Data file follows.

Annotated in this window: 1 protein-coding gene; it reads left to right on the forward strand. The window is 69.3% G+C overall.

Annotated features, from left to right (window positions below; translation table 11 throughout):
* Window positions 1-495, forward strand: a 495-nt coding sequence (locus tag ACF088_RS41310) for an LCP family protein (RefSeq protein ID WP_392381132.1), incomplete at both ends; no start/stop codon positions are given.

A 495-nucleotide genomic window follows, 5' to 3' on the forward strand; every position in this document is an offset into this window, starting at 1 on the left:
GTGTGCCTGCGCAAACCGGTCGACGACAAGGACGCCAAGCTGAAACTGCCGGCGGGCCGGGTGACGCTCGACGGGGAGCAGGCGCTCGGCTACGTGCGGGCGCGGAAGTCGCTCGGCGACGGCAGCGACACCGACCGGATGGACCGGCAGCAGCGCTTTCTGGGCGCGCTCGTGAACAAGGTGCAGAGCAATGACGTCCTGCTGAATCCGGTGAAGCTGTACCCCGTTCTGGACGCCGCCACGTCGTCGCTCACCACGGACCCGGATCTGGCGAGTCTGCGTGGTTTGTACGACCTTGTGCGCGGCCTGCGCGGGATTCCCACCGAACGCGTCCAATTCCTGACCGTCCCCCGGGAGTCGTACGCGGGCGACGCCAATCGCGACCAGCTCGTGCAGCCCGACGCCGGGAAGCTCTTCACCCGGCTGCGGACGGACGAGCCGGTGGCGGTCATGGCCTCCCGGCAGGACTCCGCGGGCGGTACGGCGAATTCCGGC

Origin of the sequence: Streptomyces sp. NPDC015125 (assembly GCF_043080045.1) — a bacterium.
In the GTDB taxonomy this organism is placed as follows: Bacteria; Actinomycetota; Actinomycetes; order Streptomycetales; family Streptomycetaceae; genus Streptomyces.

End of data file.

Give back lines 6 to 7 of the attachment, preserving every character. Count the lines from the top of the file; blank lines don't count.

Origin of the sequence: Streptomyces sp. NPDC015125 (assembly GCF_043080045.1) — a bacterium.
In the GTDB taxonomy this organism is placed as follows: Bacteria; Actinomycetota; Actinomycetes; order Streptomycetales; family Streptomycetaceae; genus Streptomyces.